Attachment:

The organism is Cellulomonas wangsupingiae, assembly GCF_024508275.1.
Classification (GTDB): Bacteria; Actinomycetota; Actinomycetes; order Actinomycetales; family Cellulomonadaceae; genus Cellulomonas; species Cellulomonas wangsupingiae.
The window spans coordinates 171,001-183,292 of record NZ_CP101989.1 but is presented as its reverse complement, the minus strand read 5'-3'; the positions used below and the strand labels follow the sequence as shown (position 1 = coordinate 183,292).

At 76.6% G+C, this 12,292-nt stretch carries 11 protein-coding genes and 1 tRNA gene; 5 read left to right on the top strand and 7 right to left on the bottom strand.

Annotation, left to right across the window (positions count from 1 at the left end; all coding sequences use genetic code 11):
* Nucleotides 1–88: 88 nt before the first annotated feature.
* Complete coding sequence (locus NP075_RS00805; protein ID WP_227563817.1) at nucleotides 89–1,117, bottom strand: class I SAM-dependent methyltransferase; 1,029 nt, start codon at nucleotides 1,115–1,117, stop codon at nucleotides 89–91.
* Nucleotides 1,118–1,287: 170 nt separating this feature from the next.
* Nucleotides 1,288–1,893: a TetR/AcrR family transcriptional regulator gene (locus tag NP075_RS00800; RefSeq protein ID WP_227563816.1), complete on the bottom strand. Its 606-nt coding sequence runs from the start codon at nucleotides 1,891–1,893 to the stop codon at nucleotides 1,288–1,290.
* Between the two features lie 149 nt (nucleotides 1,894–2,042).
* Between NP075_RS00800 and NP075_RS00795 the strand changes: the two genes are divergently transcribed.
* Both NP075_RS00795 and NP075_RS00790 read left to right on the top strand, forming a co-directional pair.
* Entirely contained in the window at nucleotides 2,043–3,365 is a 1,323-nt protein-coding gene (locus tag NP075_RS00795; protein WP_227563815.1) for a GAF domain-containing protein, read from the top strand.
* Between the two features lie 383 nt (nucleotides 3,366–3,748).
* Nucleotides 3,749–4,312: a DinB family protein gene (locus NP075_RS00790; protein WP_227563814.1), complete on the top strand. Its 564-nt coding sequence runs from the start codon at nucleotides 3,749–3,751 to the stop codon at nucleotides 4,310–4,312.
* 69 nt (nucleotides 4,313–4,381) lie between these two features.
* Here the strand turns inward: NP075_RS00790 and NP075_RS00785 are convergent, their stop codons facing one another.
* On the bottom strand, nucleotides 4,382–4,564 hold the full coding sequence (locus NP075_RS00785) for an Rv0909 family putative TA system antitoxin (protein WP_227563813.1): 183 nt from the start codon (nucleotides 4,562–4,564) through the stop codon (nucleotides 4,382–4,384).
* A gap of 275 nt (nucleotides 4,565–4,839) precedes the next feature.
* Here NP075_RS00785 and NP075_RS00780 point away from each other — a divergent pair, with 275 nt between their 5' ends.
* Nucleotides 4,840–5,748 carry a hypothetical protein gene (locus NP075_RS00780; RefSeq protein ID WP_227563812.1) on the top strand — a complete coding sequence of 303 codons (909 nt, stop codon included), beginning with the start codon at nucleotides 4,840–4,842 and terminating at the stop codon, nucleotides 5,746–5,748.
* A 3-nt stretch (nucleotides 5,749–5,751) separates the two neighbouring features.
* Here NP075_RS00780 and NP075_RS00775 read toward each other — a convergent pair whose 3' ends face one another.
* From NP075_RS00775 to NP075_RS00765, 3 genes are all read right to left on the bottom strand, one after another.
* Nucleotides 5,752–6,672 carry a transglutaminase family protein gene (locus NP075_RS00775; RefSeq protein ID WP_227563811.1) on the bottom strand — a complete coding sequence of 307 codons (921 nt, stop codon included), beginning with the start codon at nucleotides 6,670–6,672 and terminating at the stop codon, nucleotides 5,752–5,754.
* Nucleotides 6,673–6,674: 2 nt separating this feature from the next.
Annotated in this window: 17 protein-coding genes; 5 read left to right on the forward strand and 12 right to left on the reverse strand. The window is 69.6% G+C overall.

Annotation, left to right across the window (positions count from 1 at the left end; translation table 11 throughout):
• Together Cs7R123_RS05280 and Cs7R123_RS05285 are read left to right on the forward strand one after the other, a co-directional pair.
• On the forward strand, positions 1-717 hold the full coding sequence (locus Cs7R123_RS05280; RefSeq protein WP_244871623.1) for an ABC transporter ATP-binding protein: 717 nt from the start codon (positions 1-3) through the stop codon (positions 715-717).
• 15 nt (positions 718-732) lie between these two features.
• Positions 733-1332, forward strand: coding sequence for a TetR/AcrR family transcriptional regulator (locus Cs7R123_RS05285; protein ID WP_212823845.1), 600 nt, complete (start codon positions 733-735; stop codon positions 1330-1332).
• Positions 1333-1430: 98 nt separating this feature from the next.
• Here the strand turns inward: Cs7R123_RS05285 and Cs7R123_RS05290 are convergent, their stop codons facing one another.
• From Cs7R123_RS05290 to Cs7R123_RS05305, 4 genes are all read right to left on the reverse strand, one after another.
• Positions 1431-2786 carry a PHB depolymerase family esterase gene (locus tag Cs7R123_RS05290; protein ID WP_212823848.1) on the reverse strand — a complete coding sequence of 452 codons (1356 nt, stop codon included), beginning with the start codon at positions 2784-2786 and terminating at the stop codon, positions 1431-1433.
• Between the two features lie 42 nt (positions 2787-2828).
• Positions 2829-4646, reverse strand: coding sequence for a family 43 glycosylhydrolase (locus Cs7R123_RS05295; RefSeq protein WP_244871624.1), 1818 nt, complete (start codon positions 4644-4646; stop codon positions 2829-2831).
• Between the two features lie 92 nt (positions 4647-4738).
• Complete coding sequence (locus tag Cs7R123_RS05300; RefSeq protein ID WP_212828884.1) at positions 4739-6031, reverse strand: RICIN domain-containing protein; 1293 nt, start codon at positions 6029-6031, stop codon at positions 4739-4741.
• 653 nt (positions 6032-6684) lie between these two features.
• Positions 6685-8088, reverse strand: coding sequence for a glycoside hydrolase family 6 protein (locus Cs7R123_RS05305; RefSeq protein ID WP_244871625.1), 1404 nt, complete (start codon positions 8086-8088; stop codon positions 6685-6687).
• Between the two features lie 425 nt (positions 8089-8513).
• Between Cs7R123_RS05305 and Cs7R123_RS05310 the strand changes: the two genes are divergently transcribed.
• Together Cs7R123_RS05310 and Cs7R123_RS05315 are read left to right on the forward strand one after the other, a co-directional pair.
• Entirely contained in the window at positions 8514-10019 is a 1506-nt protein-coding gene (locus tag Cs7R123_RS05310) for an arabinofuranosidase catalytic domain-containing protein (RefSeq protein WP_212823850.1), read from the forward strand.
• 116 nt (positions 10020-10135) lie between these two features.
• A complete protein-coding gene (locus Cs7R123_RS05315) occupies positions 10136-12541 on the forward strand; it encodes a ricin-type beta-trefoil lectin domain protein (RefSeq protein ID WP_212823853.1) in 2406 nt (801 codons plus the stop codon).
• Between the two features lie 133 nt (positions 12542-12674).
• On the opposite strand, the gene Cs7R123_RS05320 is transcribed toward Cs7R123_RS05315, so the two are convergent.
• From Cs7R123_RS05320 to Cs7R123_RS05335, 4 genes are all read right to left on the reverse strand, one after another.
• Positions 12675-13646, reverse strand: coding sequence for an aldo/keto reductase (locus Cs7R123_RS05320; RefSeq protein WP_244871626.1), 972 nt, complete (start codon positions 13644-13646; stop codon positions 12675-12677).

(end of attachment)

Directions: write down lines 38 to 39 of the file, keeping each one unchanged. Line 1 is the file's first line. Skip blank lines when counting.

• Positions 2829-4646, reverse strand: coding sequence for a family 43 glycosylhydrolase (locus Cs7R123_RS05295; RefSeq protein WP_244871624.1), 1818 nt, complete (start codon positions 4644-4646; stop codon positions 2829-2831).
• Between the two features lie 92 nt (positions 4647-4738).